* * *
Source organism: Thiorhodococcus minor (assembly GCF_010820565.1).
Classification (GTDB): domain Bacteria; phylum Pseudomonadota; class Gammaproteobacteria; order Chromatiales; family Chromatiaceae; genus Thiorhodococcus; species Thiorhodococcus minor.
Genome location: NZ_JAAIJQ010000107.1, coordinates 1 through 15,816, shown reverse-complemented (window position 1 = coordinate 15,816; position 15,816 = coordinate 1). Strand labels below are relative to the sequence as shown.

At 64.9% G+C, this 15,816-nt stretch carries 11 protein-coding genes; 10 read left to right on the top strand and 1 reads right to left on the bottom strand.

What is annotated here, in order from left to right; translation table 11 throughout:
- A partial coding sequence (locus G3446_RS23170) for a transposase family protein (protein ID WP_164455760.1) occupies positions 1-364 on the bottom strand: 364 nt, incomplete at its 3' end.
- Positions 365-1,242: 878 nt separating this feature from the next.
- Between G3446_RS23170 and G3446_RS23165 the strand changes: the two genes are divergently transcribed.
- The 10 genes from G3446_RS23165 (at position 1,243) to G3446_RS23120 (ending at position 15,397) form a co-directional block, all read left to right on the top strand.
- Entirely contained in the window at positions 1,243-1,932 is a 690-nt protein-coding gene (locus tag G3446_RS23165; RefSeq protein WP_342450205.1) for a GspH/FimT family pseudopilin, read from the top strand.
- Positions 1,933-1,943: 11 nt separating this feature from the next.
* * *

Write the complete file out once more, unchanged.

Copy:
Source organism: Thiorhodococcus minor (assembly GCF_010820565.1).
Classification (GTDB): domain Bacteria; phylum Pseudomonadota; class Gammaproteobacteria; order Chromatiales; family Chromatiaceae; genus Thiorhodococcus; species Thiorhodococcus minor.
Genome location: NZ_JAAIJQ010000107.1, coordinates 1 through 15,816, shown reverse-complemented (window position 1 = coordinate 15,816; position 15,816 = coordinate 1). Strand labels below are relative to the sequence as shown.

At 64.9% G+C, this 15,816-nt stretch carries 11 protein-coding genes; 10 read left to right on the top strand and 1 reads right to left on the bottom strand.

What is annotated here, in order from left to right; translation table 11 throughout:
- A partial coding sequence (locus G3446_RS23170) for a transposase family protein (protein ID WP_164455760.1) occupies positions 1-364 on the bottom strand: 364 nt, incomplete at its 3' end.
- Positions 365-1,242: 878 nt separating this feature from the next.
- Between G3446_RS23170 and G3446_RS23165 the strand changes: the two genes are divergently transcribed.
- The 10 genes from G3446_RS23165 (at position 1,243) to G3446_RS23120 (ending at position 15,397) form a co-directional block, all read left to right on the top strand.
- Entirely contained in the window at positions 1,243-1,932 is a 690-nt protein-coding gene (locus tag G3446_RS23165; RefSeq protein WP_342450205.1) for a GspH/FimT family pseudopilin, read from the top strand.
- Positions 1,933-1,943: 11 nt separating this feature from the next.